Have you ever used needle and thread to re-affix a button, tack up a hem, pull back together a seam that had unraveled? We started hand-stitching books last year and we love the careful, detailed, tactile process of making these books. The feel of sewing a book is somewhere between stitching cloth, and a cobbler’s needle piercing leather. It is meditative and addicting.
Bonné de Blas is our associate editor and artist’s books editor. She suggested the binding technique which we use for our books with spines, a hybrid of hand-stitching and double-fan gluing. We’ve got two of those books in our list, Zach Rogow’s My Mother and the Ceiling Dancers, and Eric Anderson’s The Parable of the Room Spinning. You might mistake these for typical machine-made books until you pick them up and your senses detect small differences: a certain crackle (that’s the glue talking) when you first part the pages, a linen thread knotted in the fold, a slightly off-true lie to the signatures. Singatures are the handful of pages which are physically stitched together–several signatures glued together at the binding edge form the complete text of a single book. Because every step of construction is hand-done, these books have an individual quirkiness to their subtle details which readers tell us they love.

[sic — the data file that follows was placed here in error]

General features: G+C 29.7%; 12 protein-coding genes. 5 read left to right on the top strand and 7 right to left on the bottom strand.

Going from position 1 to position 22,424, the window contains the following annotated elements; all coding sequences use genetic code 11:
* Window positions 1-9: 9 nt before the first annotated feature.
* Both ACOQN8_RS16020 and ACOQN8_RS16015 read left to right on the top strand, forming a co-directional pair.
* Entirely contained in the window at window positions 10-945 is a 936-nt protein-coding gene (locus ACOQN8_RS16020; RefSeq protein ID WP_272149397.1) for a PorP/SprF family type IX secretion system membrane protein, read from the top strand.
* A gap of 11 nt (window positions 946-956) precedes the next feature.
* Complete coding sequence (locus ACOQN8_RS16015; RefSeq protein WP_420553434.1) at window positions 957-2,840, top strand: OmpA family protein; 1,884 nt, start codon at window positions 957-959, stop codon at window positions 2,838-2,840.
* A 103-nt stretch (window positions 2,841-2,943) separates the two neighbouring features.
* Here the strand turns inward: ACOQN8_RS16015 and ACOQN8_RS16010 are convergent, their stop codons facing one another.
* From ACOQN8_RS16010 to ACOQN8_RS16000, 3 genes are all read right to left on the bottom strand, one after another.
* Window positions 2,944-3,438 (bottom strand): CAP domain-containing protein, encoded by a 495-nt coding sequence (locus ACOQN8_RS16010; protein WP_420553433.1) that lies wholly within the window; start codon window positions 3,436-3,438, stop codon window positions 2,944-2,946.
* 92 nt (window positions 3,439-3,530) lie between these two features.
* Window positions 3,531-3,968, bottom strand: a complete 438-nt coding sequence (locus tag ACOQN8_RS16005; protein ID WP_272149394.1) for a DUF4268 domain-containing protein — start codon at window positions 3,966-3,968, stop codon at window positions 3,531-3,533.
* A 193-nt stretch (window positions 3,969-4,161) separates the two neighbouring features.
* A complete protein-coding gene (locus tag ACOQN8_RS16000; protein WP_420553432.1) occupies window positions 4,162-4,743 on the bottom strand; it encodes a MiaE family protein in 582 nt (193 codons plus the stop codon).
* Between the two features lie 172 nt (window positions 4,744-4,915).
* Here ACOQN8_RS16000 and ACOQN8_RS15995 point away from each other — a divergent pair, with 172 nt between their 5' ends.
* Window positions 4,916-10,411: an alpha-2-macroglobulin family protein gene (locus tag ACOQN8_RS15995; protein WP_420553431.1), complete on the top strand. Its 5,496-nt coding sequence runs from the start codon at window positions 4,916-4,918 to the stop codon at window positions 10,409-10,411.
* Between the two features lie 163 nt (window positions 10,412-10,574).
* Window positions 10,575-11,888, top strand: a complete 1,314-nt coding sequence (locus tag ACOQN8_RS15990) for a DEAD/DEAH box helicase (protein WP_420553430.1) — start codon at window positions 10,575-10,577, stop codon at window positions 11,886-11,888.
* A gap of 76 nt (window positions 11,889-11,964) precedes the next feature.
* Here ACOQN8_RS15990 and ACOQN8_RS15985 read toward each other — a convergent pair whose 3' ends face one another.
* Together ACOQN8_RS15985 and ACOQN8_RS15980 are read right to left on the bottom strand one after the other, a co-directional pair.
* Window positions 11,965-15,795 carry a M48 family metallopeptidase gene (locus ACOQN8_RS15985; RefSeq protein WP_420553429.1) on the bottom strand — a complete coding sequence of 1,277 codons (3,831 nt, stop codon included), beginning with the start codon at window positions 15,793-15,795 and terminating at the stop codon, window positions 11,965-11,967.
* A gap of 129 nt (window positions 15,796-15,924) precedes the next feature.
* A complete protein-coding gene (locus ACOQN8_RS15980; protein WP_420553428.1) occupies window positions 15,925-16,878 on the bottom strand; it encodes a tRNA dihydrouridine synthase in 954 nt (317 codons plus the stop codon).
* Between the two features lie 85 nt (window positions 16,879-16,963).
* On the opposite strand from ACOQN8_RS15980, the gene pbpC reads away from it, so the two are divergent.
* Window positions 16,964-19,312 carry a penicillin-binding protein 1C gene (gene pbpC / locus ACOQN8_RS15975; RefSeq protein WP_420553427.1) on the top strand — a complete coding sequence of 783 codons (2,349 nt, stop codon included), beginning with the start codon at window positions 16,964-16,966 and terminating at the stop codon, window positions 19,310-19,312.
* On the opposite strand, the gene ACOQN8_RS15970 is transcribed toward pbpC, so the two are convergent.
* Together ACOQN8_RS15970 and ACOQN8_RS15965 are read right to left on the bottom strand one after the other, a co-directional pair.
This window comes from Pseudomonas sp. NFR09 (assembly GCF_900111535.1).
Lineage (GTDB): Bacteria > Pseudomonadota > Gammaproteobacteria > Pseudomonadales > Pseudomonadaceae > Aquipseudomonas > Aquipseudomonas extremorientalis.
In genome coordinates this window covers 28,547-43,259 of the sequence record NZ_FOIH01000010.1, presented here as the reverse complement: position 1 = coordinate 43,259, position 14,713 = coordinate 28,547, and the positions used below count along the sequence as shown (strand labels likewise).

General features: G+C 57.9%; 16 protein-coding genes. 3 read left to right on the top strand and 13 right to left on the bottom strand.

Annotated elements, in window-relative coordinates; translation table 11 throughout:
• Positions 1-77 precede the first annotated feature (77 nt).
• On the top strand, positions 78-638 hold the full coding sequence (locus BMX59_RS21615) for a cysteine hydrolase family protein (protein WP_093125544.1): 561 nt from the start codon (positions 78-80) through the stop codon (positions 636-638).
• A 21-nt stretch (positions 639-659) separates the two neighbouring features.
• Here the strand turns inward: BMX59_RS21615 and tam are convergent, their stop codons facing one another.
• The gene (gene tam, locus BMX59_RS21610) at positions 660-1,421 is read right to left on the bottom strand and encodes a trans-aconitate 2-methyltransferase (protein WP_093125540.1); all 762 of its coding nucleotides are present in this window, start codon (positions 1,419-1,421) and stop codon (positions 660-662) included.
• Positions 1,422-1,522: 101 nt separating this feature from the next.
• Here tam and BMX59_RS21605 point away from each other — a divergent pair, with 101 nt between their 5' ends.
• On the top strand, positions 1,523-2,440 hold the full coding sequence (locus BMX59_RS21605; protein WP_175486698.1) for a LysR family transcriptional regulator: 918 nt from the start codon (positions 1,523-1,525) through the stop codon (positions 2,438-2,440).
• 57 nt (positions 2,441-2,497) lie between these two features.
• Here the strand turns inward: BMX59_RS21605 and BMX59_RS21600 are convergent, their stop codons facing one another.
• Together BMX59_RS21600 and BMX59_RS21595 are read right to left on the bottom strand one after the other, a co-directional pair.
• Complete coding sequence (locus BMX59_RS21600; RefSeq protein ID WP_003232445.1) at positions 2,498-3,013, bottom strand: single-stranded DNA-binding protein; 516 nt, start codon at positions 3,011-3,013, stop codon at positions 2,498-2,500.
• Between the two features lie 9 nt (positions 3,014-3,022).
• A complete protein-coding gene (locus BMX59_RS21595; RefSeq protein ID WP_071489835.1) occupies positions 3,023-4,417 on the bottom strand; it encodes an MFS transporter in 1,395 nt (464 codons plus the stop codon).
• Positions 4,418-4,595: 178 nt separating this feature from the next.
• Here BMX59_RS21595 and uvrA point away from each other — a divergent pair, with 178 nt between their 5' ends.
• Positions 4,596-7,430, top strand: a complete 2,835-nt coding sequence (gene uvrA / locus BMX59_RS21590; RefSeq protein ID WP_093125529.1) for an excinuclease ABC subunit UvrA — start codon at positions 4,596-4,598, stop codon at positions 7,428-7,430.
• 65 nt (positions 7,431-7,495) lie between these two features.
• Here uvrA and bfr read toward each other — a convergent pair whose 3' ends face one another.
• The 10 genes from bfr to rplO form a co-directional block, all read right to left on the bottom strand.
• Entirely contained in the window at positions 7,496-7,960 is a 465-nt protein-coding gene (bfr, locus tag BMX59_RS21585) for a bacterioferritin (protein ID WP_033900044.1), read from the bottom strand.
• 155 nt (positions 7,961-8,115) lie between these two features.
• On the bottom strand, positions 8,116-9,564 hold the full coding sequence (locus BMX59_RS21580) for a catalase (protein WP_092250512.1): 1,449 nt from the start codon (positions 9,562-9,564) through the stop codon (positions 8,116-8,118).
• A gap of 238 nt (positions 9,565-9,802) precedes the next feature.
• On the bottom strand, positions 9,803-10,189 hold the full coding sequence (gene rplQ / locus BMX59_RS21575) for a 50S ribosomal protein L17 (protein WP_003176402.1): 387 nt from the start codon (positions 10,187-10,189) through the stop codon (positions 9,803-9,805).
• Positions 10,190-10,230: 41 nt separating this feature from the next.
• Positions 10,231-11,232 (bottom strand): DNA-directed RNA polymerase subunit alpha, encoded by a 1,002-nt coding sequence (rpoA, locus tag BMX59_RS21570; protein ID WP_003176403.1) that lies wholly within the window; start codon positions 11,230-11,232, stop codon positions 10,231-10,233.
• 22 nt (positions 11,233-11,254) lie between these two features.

More stitched books from the wompus soon: a new full length collection, and a hand-stitched limited edition chapbook. We’ve got a few other tricks up our sleeve for this fall’s releases as well.